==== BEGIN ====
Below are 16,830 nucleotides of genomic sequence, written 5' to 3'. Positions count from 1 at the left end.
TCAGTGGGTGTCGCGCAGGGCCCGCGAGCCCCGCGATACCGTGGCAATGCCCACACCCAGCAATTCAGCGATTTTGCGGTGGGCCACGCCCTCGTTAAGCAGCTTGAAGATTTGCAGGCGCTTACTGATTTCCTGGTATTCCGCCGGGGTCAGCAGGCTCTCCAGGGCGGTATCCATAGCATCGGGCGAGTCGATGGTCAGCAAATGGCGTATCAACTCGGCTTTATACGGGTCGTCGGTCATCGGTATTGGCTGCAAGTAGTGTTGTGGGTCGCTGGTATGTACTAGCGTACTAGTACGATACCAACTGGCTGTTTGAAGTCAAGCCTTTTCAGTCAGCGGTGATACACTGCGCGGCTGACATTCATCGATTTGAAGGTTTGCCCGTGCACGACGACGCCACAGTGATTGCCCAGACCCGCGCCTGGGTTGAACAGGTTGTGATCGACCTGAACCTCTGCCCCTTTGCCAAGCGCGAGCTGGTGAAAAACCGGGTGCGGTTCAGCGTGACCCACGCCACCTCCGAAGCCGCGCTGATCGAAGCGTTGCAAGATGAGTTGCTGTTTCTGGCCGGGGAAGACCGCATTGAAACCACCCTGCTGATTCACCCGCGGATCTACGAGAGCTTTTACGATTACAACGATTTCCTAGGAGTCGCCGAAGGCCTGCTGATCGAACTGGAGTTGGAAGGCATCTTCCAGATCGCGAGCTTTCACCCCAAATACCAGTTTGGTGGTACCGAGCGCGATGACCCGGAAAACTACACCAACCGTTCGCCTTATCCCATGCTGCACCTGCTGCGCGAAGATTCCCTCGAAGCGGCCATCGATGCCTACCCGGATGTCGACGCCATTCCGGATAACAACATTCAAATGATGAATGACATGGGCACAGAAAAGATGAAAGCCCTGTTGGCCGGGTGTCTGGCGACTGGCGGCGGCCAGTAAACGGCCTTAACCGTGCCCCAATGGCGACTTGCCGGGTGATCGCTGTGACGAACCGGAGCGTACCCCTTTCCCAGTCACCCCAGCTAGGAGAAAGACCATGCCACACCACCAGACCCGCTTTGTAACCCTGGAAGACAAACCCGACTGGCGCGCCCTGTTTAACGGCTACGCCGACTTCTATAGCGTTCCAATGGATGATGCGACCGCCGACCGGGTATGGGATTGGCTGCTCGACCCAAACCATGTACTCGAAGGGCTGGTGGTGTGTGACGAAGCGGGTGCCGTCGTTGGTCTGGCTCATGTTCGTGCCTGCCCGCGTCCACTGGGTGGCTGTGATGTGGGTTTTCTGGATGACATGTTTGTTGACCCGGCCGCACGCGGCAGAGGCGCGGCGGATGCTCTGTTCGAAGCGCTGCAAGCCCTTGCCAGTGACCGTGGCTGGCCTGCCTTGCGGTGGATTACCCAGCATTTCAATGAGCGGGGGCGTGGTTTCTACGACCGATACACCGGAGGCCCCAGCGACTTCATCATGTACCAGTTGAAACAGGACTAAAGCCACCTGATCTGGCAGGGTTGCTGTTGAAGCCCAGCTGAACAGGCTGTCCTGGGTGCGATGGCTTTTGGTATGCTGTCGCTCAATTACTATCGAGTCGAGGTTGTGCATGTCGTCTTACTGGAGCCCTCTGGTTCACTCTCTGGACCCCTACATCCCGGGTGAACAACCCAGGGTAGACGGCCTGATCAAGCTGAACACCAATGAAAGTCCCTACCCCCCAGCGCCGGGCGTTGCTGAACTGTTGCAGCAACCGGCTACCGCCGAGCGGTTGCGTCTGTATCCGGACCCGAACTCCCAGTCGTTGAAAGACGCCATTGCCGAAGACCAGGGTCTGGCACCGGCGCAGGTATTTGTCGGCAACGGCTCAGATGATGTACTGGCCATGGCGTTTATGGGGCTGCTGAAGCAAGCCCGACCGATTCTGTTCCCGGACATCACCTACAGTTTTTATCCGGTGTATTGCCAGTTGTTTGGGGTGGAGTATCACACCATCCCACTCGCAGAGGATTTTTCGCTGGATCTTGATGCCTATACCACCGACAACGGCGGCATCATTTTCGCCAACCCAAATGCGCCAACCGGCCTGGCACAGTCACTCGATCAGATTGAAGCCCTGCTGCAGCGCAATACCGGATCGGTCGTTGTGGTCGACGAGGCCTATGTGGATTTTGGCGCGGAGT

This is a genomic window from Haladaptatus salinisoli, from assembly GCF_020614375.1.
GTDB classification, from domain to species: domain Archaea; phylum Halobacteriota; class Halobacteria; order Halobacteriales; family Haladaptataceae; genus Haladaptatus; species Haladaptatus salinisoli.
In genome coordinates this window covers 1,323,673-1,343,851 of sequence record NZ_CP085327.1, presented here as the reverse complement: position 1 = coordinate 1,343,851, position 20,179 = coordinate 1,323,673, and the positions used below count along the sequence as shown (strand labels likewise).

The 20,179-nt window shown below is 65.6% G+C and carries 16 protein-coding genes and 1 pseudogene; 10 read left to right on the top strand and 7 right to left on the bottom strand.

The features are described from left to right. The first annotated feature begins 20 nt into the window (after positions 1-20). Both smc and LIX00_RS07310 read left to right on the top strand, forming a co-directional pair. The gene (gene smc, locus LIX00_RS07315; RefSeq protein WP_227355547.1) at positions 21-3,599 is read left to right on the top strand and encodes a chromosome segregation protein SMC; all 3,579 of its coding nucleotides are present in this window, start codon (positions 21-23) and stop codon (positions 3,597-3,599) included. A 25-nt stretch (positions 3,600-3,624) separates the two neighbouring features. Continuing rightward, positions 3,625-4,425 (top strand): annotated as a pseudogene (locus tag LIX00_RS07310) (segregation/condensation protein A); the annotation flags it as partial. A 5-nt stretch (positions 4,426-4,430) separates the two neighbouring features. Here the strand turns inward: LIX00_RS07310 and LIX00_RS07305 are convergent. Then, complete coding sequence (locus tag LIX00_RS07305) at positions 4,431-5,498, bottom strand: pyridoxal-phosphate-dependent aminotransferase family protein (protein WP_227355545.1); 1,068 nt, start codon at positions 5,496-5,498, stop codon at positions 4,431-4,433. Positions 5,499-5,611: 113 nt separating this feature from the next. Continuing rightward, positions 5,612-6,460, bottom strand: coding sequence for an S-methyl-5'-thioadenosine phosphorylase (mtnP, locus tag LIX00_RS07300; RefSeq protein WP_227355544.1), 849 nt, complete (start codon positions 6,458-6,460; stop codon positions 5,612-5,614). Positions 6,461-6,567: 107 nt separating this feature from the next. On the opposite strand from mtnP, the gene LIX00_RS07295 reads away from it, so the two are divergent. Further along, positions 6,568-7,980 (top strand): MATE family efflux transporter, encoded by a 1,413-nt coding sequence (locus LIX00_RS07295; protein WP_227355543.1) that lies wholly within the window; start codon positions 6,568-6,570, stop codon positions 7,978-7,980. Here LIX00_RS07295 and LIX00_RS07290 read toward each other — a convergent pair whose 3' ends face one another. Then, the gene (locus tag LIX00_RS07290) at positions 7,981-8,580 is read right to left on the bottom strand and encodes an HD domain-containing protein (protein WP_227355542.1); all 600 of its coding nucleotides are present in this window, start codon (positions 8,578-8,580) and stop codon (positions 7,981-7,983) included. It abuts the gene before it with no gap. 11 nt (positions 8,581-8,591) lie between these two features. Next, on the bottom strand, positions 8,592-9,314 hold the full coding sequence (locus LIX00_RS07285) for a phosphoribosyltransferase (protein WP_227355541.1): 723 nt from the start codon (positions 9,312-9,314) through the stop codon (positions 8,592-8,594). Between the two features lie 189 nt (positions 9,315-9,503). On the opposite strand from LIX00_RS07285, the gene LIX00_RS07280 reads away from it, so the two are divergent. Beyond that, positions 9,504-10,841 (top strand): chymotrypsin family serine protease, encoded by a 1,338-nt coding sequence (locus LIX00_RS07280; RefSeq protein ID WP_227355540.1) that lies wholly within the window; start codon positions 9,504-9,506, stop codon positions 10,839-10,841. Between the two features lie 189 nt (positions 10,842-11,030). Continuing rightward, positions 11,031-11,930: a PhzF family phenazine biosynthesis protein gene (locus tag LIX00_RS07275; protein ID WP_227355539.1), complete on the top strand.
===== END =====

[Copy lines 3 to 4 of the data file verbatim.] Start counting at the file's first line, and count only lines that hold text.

This is a genomic window from Haladaptatus salinisoli, from assembly GCF_020614375.1.
GTDB classification, from domain to species: domain Archaea; phylum Halobacteriota; class Halobacteria; order Halobacteriales; family Haladaptataceae; genus Haladaptatus; species Haladaptatus salinisoli.